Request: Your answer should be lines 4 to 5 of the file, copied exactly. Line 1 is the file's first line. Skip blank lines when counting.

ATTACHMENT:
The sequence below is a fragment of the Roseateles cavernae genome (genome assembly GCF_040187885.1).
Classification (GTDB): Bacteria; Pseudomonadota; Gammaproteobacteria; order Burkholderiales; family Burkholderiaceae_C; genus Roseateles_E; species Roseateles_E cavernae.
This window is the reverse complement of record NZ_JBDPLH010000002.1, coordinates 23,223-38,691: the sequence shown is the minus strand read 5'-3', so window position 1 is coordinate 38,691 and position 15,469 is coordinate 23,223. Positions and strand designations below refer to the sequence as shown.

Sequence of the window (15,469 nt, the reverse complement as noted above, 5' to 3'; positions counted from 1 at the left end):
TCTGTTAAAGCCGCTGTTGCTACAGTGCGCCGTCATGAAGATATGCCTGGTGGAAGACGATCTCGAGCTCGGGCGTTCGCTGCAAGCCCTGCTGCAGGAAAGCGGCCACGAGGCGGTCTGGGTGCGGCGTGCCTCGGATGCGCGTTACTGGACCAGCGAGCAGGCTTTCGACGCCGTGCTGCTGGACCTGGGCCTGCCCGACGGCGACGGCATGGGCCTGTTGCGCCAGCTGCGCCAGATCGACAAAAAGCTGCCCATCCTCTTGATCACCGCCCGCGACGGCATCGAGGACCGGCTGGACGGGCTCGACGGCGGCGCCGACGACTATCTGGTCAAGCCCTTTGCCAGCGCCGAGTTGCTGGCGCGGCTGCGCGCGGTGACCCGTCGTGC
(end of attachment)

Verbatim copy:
Sequence of the window (15,469 nt, the reverse complement as noted above, 5' to 3'; positions counted from 1 at the left end):
TCTGTTAAAGCCGCTGTTGCTACAGTGCGCCGTCATGAAGATATGCCTGGTGGAAGACGATCTCGAGCTCGGGCGTTCGCTGCAAGCCCTGCTGCAGGAAAGCGGCCACGAGGCGGTCTGGGTGCGGCGTGCCTCGGATGCGCGTTACTGGACCAGCGAGCAGGCTTTCGACGCCGTGCTGCTGGACCTGGGCCTGCCCGACGGCGACGGCATGGGCCTGTTGCGCCAGCTGCGCCAGATCGACAAAAAGCTGCCCATCCTCTTGATCACCGCCCGCGACGGCATCGAGGACCGGCTGGACGGGCTCGACGGCGGCGCCGACGACTATCTGGTCAAGCCCTTTGCCAGCGCCGAGTTGCTGGCGCGGCTGCGCGCGGTGACCCGTCGTGC